Clear67° FULL FORECASTClear67° FULL FORECAST
Make us your home page
Instagram

Steve Bousquet, Times/Herald Tallahassee Bureau

Steve Bousquet

Steve Bousquet is the Tampa Bay Times' Tallahassee bureau chief. He joined the Times in 2001 after 17 years at the Miami Herald, where he held a variety of positions including Tallahassee bureau chief, and he previously was a reporter at TV stations in Miami and Providence, R.I. He has a bachelor's degree in journalism from the University of Rhode Island and a master's in history from Florida State University.

Bousquet was a contributor to two editions of The Almanac of Florida Politics and to The Miami Herald Report: Democracy Held Hostage, an account of the 2000 presidential recount in Florida.

Phone: (850) 224-7263

Email: sbousquet@tampabay.com

Twitter: @SteveBousquet

link
  1. Florida House and Senate approve budgets at odds with each other and Gov. Rick Scott

    State Roundup

    TALLAHASSEE — The Senate and House on Thursday passed differing versions of a state budget but with the common theme of opposition to Gov. Rick Scott's biggest priorities.

    The Senate declared Scott's goal of $1 billion in tax cuts dead on arrival and "fiscally irresponsible" in the words of its top budget writer, Sen. Tom Lee, R-Brandon. Across the hall in the Capitol, the House showed no interest in Scott's other priority of a three-year, $250 million incentive fund to close deals with businesses that want to move to Florida....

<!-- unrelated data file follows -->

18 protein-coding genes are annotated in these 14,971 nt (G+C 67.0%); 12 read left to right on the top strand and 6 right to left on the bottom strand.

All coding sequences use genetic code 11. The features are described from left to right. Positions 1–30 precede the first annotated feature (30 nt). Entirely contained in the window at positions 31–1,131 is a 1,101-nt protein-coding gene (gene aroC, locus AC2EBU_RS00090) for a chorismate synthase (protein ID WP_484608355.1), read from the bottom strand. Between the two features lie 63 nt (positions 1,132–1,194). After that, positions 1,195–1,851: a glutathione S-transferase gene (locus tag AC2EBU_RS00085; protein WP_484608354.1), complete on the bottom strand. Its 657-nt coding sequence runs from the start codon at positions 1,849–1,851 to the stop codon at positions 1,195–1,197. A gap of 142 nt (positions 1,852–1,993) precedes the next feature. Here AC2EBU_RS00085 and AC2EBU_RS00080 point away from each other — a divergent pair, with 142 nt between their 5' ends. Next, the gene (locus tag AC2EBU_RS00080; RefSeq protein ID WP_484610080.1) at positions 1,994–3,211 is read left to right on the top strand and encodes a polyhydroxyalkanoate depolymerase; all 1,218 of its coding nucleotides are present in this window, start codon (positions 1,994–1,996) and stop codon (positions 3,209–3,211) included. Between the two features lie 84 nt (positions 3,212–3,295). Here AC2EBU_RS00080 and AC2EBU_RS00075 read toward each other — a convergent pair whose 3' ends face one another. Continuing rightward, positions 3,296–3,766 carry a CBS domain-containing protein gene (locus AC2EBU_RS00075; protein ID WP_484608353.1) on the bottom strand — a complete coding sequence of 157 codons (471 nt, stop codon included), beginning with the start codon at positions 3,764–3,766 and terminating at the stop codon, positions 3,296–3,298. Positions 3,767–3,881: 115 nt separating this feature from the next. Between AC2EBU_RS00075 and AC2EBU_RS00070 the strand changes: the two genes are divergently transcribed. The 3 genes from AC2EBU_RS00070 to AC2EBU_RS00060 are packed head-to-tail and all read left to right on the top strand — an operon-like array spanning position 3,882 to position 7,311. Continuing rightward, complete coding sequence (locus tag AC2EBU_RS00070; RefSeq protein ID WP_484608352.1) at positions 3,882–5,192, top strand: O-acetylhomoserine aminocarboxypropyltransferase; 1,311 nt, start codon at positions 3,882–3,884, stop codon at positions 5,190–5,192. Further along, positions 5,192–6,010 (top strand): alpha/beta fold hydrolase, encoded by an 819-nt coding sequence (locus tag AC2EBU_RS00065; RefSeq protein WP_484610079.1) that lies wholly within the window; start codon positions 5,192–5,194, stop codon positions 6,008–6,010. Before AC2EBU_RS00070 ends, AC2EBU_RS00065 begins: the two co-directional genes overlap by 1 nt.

Florida Gov. Rick Scott, appearing at a news conference earlier in February at the Hillsborough County Health Department, has been pushing for $1 billion in tax cuts. (ZACK WITTMAN  |  Times)
  2. How not to lobby, courtesy of the Florida Chamber of Commerce

    Blog

    Thursday in Tallahassee offered a particularly instructive lesson in politics. The subject: How Not to Lobby the Legislature.

    Everything was rolling along nicely in a Senate budget subcommittee until a lobbyist for the Florida Chamber of Commerce stepped to the microphone, and in two minutes, one of the state's leading business groups became an outcast -- at least to one senator....

  3. Scott's tax cuts take hit in Senate revamp of school spending

    Blog

    The Senate on Thursday rolled out its proposal for an increase in per-pupil spending for public schools, but at the expense of Gov. Rick Scott's goal of $1 billion in tax cuts next year.

    The strategy reflects the will of senators to shape tax policy around small businesses and homeowners, not corporations that are favored under Scott's tax cut plan. The move puts the Senate squarely at odds with Scott and with the House, which supports Scott's proposal to boost K-12 spending largely by imposing higher property tax payments on homeowners and business owners as their property values rise across the state....

  4. House, Senate start state budget debate with big differences to resolve

    Blog